Fed Does Huge Repo Operation

The FED was in the market yesterday for $53 billion in a overnight operation–then today they came in for $100 billion in 1 day overnight repo–not sure I remember a $100 billion repo in the past–most have been in the $40-$50 billion range lately as the Fed tried to cut back on the ‘punch’.

Even this huge liquidity operation was $9 billion short of what banks were asking for–they submitted $109 billion in liquidity requests.

I don’t fully understand all of the ins and outs of this marketplace–but anytime something out of the ordinary happens it should be noted–obviously someone needs some liquidity.

You can see repo operations here.

I should add that banks requested $70 billion in 14 day borrowings–but the FED only gave them $20 billion—wierd.

13 thoughts on “Fed Does Huge Repo Operation”

  1. Can someone tell me what I’m missing here. I looked up PUK+A and also PUK-. Both trading up at around $26.25 or so BUT both have been callable now for many years. So 2 questions, WHY have they not called these 6%+ issues and two why would anyone of rational and logical thinking buy them at $26.25 when you could literally overnight lose your ass?????

  2. Money printing, debt power of Congress and their authorization of the Fed to sink their printing so that more printing can be done? Getting pretty desperate. I am certain there will be no unintended consequences.
    “May you live through interesting times.”

  3. I just posted on Holy Moly something that might explain the Fed doing a 100 billion repo.
    If I read the Heisenberg’s article correctly, its institutions wanting to swap their bonds for dollars that caused the Feds to lay out the 100 billion. and if true its only the start.

    1. Yes Charles M–the treasury is selling vast quantities of bills and bonds to the Primary Dealers–they then are short on cash and turn around and hand them off to the Fed to get some liquidity back when they need it. Really is a vicious circle that likely will never end.

      1. Correct. With low Treasury yields nobody really wants for return on capital and epic deficits there is no choice except to monetize the debt.

        This might not end well.

        Buy gold?

  4. The Fed has other bullets (reserve requirements for example) but none of them will provide much assistance in the short term. No point in making it easier for banks to lend, if no one is borrowing. Monetary policy action is pretty much done. The next area is fiscal policy, which will require both political parties to join together and pass legislation to cut income taxes for some specified period of time. This will provide immediate new cash flow into the consumers’ hands to jolt the economy—remember that consumer spending makes up 70% of GDP.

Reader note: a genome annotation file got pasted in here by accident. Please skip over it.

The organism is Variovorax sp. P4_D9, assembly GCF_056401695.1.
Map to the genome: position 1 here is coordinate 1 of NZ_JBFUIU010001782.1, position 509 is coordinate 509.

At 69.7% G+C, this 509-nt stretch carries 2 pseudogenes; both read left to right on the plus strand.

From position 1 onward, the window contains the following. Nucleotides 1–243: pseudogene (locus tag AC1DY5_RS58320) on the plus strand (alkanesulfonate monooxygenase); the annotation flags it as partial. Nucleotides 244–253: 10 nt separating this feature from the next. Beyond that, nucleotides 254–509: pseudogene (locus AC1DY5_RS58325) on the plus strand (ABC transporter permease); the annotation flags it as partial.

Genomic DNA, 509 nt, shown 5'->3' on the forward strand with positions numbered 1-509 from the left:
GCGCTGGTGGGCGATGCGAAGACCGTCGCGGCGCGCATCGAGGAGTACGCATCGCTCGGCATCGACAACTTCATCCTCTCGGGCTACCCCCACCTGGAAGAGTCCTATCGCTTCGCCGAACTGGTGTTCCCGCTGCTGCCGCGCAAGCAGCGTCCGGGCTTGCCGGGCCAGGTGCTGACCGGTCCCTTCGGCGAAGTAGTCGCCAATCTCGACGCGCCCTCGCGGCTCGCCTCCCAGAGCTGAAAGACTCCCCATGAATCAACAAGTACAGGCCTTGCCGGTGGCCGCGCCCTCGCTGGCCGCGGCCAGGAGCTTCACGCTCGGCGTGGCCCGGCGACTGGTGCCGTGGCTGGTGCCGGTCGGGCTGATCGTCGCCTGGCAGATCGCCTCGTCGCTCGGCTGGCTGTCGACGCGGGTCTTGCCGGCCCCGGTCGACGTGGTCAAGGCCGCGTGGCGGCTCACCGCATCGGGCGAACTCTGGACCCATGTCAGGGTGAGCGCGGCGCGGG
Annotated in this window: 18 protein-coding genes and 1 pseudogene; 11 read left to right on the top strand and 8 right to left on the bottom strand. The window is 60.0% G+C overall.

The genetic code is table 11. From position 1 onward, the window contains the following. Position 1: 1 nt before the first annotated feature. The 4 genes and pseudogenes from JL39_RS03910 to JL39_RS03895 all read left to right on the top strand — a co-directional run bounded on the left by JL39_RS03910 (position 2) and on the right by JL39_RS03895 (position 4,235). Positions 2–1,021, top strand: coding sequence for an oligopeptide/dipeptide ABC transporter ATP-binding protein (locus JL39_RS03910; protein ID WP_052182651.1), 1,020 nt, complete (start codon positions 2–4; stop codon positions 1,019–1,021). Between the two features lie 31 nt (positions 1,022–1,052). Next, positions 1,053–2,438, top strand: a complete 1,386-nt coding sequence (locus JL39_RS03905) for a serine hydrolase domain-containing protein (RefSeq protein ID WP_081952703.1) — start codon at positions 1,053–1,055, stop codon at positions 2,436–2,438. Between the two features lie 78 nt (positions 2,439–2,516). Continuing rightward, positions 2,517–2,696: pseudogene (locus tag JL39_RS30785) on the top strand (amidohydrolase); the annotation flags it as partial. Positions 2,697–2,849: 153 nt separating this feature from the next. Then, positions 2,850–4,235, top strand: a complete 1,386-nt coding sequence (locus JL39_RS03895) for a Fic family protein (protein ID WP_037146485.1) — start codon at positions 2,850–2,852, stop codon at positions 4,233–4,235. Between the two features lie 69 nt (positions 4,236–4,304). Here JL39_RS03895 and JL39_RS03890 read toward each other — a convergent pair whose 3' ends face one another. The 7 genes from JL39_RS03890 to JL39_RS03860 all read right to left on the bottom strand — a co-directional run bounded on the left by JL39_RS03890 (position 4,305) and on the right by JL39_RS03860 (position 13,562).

I think this issue will be very prominent in the Presidential election. Trump will attempt to blame the Democrats for the recession by failing to pass tax cut legislation. The Dems are between a rock and a hard place. I suspect they will drag their heels, while negotiating with the GOP over legislation, so that it is effectively delayed and becomes a non factor. Both sides will be working overtime with the media to get across their point of view/blame. Just grist for the mill I guess.

    1. The previous tax cuts did not seem to work so not sure how any more will. Most of it went to corporations who used it to increase executive salaries and compensation packages and buy back stock. Not much made it down the average consumer and, hence, nothing to jolt the economy except for a very temporary novelty effect.

      In fact, while the big boys got significant cuts and the lower incomes brackets got some crumbs, my family, being in the upper portion of the middle class have paid MORE in taxes the past two years. Roughly to the tune of $2500-$3000/year. So I helped pay for the big boys to buy another mountain chateau while I had to cut back in some charity contributions. Grist for the mill indeed.

      The Fed has painted itself into a corner and this will get very interesting going forward I think.

  5. Tim, Especially noting the market’s reaction to today’s IR cut, I don’t think it’s a stretch here to suggest the fed is de facto out of bullets and short on credibility.

    Also that the Fed has been marginalized to a Treasury-debt monetizer. With no end in sight.

    1. Alpha8–the Fed lost credibility in my eyes when 3-5 years ago, when presented with reasonably good GDP growth they decided to not begin raising interest rates when they had a chance. There after they caved to every tantrum the equity market threw. Then they start NOT QE 4. Lastly we cut rates by a full 1/2 point fully knowing it will be of no help at all.

      1. CNBC pundits liked the rate cut and they are also happy that Bernie Sanders have been trumped by Joe Biden. Hence, Anthem and United Healthcare up ~ 10% plus fairly big gains for big pharma. Punch is out. Short term okay. Risks are no doubt exacerbated going forward. The next recession could be deep. Seems like the talking heads want the stock market to go up at any cost.

  6. They still need to buy bills to get 3mo. Below 2 yr. if the fed did not move quickly like they did we would be down close to 10% on the Spx imho.

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